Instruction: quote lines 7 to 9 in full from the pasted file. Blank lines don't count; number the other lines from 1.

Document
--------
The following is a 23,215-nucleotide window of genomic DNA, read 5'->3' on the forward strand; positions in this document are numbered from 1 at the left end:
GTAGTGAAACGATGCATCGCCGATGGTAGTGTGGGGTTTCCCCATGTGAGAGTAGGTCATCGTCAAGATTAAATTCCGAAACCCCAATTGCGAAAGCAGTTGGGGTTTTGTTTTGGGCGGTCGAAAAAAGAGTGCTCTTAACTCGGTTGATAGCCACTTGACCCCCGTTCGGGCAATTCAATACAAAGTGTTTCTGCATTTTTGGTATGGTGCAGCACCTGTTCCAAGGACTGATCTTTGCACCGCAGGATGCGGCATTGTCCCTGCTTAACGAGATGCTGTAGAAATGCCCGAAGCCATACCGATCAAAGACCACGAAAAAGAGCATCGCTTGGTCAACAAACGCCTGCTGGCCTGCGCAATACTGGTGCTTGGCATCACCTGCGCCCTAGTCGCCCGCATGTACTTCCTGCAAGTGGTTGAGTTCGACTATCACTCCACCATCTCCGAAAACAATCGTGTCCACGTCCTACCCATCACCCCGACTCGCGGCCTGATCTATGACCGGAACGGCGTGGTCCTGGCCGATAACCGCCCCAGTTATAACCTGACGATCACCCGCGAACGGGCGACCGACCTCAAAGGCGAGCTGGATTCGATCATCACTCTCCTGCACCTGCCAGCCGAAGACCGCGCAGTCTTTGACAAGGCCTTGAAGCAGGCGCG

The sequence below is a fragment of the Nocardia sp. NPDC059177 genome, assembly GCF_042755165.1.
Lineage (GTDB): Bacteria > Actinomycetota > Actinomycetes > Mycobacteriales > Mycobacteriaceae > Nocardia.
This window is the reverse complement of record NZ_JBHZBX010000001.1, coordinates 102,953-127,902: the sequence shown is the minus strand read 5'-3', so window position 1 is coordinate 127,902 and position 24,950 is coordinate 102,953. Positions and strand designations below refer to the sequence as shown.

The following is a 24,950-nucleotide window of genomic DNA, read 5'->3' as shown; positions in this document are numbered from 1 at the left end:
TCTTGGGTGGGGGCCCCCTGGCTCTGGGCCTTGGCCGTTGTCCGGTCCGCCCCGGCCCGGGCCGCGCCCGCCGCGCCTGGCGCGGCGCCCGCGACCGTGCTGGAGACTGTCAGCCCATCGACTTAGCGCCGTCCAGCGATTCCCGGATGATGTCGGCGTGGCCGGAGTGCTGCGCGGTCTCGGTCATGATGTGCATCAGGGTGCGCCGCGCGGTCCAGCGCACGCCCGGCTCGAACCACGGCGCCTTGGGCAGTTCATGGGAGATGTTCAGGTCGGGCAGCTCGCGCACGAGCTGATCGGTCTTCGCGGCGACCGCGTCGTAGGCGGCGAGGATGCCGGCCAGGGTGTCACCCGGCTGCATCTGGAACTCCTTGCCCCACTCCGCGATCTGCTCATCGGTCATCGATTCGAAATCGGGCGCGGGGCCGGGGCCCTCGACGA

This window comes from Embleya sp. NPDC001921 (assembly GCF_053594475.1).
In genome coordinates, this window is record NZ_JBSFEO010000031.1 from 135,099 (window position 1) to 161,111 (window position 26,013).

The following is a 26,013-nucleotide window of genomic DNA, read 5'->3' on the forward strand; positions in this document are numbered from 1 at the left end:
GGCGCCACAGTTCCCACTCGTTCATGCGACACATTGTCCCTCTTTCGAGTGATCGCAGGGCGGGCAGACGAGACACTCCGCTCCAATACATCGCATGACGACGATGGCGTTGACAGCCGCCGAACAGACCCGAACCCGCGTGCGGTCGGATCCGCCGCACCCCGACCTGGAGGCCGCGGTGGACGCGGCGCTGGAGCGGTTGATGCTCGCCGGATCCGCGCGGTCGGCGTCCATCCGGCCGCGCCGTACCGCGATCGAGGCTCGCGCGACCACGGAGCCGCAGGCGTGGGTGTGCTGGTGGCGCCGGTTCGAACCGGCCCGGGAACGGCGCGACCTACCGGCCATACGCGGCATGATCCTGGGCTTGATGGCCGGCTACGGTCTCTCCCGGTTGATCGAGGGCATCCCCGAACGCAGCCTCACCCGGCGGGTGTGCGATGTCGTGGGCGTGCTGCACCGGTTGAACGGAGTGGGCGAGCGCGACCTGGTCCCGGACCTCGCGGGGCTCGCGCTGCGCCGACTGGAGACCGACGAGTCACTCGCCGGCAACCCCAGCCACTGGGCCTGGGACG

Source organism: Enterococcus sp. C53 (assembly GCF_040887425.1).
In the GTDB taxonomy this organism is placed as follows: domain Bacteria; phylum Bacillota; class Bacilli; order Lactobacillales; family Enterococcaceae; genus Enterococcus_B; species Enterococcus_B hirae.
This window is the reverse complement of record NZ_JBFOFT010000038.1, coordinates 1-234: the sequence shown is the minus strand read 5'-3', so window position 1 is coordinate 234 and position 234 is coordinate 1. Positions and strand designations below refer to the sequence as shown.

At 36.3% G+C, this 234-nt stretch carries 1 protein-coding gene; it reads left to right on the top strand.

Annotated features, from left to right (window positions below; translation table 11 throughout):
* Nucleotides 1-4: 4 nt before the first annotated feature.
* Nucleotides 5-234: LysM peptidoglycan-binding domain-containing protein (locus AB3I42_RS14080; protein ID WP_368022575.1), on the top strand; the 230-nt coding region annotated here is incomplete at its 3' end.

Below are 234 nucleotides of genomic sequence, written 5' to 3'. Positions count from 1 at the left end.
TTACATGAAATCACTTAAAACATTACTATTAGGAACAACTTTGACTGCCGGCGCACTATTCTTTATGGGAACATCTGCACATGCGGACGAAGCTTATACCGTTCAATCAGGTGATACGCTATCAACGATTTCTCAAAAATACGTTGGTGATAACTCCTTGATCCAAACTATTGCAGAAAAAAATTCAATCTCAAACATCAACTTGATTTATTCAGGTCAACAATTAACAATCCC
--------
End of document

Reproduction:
TCTTGGGTGGGGGCCCCCTGGCTCTGGGCCTTGGCCGTTGTCCGGTCCGCCCCGGCCCGGGCCGCGCCCGCCGCGCCTGGCGCGGCGCCCGCGACCGTGCTGGAGACTGTCAGCCCATCGACTTAGCGCCGTCCAGCGATTCCCGGATGATGTCGGCGTGGCCGGAGTGCTGCGCGGTCTCGGTCATGATGTGCATCAGGGTGCGCCGCGCGGTCCAGCGCACGCCCGGCTCGAACCACGGCGCCTTGGGCAGTTCATGGGAGATGTTCAGGTCGGGCAGCTCGCGCACGAGCTGATCGGTCTTCGCGGCGACCGCGTCGTAGGCGGCGAGGATGCCGGCCAGGGTGTCACCCGGCTGCATCTGGAACTCCTTGCCCCACTCCGCGATCTGCTCATCGGTCATCGATTCGAAATCGGGCGCGGGGCCGGGGCCCTCGACGA

This window comes from Embleya sp. NPDC001921 (assembly GCF_053594475.1).
In genome coordinates, this window is record NZ_JBSFEO010000031.1 from 135,099 (window position 1) to 161,111 (window position 26,013).